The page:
‘Star Wars-Abridged’ does not disappoint

Written by Melanie Furman, Managing Editor

CdS TheatreWorks performed its first show of the year, Star Wars Abridged, on Sept. 7 and 9 on the James C. Love stage. This reprisal of the play, which was performed in 2015, was well done.

The show condensed the original Star Wars trilogy into a play that ran under an hour, making the pace of this show quite fast. Having at least a basic knowledge of the trilogy was necessary to fully appreciate the play. Knowing iconic scenes and lines, such as Leia saying “I love you” to Han Solo before he was frozen in a carbonite refrigerator and Han Solo replying, “I know,” made the play that much more enjoyable. Audience members were able to remember their favorite parts and laugh at the silly, random moments in the movies that were humorously condensed in this play, like Luke’s character being super whiny.

The opening video was fantastically effective in setting the mood of the play. It included the famous scrolling exposition, which was also shortened, and toy ships on sticks that were flying through the stars. That opening scene captured the entire goofy homage to the original Star Wars trilogy.

This show was successful due in part to the amazing technical theater work. The set, costumes, props, lighting and sound effects were all simple, yet each element set the mood of the play and allowed the actors’ portrayal of these iconic characters to be the main focus. The best costume pieces and props were the buckets being used as the storm trooper helmets and using walkers to represent the Walkers. Both were very clever choices.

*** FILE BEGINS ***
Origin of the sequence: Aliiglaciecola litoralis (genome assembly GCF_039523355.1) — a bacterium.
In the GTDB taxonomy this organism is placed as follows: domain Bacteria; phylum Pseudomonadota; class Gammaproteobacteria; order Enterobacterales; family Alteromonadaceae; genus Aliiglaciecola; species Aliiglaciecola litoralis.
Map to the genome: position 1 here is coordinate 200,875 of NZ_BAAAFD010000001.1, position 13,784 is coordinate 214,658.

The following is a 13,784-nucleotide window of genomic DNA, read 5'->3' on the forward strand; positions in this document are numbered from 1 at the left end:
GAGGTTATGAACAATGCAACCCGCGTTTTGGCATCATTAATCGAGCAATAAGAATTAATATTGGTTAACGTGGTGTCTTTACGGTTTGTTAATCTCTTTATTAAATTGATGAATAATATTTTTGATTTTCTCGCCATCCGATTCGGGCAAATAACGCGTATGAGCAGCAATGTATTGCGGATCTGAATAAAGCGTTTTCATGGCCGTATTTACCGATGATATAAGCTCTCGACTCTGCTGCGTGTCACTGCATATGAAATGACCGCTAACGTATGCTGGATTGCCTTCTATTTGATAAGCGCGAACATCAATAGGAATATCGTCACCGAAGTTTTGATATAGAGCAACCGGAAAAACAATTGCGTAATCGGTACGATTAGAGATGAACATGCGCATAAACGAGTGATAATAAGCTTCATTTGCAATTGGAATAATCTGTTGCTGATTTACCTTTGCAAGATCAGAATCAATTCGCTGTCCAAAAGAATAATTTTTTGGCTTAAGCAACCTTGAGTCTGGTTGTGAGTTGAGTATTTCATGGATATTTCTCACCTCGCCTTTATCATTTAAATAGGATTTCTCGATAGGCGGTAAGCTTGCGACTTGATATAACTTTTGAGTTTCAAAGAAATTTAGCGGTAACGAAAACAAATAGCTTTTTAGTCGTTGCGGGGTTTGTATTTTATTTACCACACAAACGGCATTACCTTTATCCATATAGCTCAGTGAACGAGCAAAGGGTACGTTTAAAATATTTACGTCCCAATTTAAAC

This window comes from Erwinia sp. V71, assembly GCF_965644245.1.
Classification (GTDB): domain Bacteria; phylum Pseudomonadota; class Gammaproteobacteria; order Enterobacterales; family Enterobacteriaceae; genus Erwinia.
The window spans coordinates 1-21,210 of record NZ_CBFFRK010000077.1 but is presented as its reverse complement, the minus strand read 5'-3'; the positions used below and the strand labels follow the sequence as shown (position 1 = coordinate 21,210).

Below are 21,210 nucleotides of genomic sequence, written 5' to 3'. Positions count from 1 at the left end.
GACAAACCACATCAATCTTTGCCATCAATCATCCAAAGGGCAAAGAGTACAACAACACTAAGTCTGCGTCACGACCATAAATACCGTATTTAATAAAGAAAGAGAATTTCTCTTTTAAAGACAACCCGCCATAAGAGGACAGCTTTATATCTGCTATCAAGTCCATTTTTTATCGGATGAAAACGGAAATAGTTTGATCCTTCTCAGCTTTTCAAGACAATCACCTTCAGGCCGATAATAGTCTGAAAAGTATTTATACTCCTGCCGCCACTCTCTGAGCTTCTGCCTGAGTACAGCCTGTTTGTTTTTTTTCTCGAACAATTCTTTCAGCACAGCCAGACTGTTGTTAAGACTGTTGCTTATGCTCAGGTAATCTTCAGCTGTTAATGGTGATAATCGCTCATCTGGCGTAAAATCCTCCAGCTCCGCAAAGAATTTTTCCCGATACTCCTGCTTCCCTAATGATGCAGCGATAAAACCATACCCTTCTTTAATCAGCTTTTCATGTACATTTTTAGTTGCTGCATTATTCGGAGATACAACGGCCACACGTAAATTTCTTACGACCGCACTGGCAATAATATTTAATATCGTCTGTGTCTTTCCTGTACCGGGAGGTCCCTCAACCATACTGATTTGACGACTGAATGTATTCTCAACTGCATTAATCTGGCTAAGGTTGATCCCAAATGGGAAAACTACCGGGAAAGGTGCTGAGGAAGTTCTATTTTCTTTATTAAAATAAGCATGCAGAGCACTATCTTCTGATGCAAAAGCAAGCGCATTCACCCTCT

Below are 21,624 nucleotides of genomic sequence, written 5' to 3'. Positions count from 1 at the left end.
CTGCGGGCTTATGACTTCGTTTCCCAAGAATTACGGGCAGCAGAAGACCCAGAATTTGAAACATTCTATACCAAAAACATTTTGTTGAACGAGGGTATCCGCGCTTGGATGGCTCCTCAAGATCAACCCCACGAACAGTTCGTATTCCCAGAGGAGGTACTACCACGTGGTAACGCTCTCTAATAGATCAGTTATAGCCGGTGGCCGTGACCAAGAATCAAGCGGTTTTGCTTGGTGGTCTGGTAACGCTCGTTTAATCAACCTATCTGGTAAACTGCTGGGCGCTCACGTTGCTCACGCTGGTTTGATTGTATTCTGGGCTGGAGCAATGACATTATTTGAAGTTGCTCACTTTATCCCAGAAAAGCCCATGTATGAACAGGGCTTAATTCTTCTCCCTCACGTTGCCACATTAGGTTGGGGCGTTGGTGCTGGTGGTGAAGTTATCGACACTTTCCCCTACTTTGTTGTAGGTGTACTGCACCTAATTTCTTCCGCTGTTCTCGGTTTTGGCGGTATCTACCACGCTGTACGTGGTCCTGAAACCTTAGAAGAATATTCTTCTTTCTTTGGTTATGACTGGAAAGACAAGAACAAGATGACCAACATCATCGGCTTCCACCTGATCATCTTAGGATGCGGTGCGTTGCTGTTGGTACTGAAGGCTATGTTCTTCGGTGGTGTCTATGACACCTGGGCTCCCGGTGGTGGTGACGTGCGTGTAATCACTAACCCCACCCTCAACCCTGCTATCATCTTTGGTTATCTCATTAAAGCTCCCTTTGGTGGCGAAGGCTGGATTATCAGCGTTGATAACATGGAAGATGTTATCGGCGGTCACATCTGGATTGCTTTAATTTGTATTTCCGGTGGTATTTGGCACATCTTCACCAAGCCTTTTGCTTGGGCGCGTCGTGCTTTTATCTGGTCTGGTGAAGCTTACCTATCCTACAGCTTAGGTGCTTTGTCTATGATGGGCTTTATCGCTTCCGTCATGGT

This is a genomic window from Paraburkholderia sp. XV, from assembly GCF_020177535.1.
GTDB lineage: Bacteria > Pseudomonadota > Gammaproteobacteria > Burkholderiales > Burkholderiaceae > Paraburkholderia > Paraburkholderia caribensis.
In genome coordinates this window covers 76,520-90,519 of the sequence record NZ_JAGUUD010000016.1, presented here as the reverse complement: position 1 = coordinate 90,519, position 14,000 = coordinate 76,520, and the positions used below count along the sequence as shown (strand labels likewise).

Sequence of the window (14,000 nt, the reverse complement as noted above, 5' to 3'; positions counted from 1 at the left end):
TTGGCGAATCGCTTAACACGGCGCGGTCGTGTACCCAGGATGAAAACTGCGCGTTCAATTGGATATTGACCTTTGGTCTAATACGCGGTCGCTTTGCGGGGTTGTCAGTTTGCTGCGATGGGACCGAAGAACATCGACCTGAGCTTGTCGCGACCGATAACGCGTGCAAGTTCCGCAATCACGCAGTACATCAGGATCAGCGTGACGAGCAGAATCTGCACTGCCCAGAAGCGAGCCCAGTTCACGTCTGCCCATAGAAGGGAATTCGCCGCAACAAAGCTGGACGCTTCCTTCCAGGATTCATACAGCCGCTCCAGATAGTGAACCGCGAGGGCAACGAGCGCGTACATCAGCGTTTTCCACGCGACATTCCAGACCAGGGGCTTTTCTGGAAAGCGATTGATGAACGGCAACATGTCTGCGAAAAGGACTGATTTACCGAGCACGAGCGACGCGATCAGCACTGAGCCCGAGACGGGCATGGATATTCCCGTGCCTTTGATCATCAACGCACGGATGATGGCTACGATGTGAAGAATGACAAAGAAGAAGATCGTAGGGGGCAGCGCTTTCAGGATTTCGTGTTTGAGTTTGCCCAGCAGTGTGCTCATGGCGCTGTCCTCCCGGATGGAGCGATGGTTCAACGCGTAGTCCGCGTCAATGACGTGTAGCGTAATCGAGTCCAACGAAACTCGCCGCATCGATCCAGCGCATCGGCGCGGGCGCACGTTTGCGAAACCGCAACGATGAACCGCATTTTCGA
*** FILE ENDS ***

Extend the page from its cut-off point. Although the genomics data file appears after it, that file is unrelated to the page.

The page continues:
Moreover, the lighting kept the show’s pacing quick and established the tone of the scenes. Occasionally, red lights were used to illuminate a certain part of the stage. This transformed the set, where the background never changed, into something new. The lighting transitions were extremely smooth, which is a vital part in keeping the pace of the show and letting the audience know where they need to look. Because these transitions were so fast and seamless, the show carried on without long, awkward pauses and there was never confusion as to where one’s focus should be.

Because of the open set, the staging had to fill places of the stage where props and set pieces did not. The staging did just that. The best staging in this performance was when the cast and ensemble posed in a way that represented the movie poster of the particular episode that had just been completed. Each of the characters were positioned in a way that represented his/her role in the play.

Overall, the whole cast was very talented. They all embraced the goofiness of the play with a genuine seriousness that made the play enjoyable to watch. In fact, the scenes with junior Hunter Schineller as Obi-Wan Kenobi, senior Kohei Nelson as Luke Skywalker, senior Teddy Ladley as Han Solo, senior Nicolette Prindiville as Chewbacca, and junior Erik Rizert as C3PO were the strongest. The actors had great onstage chemistry, reacting to each other’s lines as actors are expected to. On top of that, their movements were never understated, so they always filled the small part of the stage that they occupied. Nelson did a good job of making a caricature out of Luke, who, in the movies, is often whiny. Nelson would often be crying, exaggerating that trait of Luke, which was fun to watch. Moreover, senior Hannah Brudnock had a string performance. She came across natural and her movements were purposeful.

With talented cast, many of the actors stood out, but there was something special about the onstage dynamic between Ladley and sophomore Camryn Haughton who played Lando. Haughton is a gifted actress; she always appeared comfortable on stage and she was always projected her lines. Haughton’s interactions with Ladley made their scenes together funny and great. Together, they brought a new energy on to the stage that elevated the scene.

Star Wars Abridged, an entertaining homage to the original trilogy, was a great start for this TheatreWorks season. It will be exciting to see what they bring to their next show, Into the Woods, a musical.